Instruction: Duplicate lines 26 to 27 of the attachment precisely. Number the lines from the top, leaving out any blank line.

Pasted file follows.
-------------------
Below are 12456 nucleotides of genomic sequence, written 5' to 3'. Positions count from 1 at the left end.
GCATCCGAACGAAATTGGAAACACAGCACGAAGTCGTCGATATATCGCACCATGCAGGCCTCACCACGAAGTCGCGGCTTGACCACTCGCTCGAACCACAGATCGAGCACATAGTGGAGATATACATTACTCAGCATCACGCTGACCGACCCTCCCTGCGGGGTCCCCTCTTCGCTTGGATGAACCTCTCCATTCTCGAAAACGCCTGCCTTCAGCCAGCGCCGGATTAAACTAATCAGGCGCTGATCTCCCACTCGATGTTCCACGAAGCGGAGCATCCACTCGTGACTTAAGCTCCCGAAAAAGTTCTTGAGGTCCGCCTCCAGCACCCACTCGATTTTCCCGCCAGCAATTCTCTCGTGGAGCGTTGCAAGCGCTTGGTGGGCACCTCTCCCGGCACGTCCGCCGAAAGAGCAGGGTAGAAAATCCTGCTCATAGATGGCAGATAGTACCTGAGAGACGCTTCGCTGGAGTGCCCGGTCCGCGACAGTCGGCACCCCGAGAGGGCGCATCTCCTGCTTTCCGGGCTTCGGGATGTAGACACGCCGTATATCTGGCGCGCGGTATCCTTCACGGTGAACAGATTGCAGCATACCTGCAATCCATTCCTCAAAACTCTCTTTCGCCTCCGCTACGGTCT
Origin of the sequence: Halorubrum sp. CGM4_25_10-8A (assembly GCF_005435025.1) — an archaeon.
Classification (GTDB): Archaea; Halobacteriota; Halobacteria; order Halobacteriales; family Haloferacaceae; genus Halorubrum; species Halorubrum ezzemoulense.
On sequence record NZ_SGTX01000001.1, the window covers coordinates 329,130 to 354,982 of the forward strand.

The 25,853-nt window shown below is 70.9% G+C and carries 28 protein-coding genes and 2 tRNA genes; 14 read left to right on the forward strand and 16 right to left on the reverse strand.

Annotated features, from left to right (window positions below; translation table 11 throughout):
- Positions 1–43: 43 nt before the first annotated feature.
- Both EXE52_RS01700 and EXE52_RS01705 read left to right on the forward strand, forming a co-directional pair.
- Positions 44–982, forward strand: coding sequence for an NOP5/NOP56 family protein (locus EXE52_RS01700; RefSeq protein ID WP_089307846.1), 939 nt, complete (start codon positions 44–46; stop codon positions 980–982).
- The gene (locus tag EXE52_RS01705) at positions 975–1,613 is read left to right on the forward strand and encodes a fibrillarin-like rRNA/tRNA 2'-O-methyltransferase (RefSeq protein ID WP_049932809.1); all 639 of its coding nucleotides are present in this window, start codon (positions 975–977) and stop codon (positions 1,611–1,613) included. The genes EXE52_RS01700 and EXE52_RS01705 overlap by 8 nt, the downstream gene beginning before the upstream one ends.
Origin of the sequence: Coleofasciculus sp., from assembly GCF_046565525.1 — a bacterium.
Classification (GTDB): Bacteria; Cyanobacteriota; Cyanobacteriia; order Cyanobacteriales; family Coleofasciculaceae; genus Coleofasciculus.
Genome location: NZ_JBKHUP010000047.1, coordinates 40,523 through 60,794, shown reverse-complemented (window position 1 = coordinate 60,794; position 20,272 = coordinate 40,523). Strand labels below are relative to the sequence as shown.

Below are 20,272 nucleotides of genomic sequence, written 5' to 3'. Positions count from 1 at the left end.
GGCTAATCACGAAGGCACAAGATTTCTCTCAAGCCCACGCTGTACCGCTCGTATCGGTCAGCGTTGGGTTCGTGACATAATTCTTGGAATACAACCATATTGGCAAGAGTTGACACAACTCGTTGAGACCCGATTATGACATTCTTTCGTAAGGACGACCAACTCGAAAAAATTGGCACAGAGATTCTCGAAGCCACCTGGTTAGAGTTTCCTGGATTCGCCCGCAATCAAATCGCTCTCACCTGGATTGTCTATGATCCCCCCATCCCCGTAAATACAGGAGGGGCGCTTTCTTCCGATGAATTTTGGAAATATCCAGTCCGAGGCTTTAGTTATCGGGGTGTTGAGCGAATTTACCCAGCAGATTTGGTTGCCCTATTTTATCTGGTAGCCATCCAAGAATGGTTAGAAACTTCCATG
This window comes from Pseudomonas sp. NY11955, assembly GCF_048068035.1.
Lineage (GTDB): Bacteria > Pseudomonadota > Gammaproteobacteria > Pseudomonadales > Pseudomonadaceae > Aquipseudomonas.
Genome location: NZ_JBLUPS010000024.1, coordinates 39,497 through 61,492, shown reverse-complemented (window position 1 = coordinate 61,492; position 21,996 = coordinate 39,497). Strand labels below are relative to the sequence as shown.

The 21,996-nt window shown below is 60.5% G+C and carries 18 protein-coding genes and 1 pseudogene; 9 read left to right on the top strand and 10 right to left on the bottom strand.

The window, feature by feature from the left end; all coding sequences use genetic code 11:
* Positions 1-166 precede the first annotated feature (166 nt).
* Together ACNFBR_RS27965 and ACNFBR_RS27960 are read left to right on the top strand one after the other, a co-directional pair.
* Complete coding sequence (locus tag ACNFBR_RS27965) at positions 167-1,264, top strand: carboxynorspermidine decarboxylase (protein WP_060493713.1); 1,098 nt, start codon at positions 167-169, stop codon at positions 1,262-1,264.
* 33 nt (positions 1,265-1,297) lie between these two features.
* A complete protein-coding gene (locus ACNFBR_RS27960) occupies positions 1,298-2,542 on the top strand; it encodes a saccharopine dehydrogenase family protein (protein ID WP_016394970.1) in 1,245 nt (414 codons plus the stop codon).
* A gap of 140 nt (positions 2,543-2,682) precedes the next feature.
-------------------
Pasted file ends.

* A complete protein-coding gene (locus ACNFBR_RS27960) occupies positions 1,298-2,542 on the top strand; it encodes a saccharopine dehydrogenase family protein (protein ID WP_016394970.1) in 1,245 nt (414 codons plus the stop codon).
* A gap of 140 nt (positions 2,543-2,682) precedes the next feature.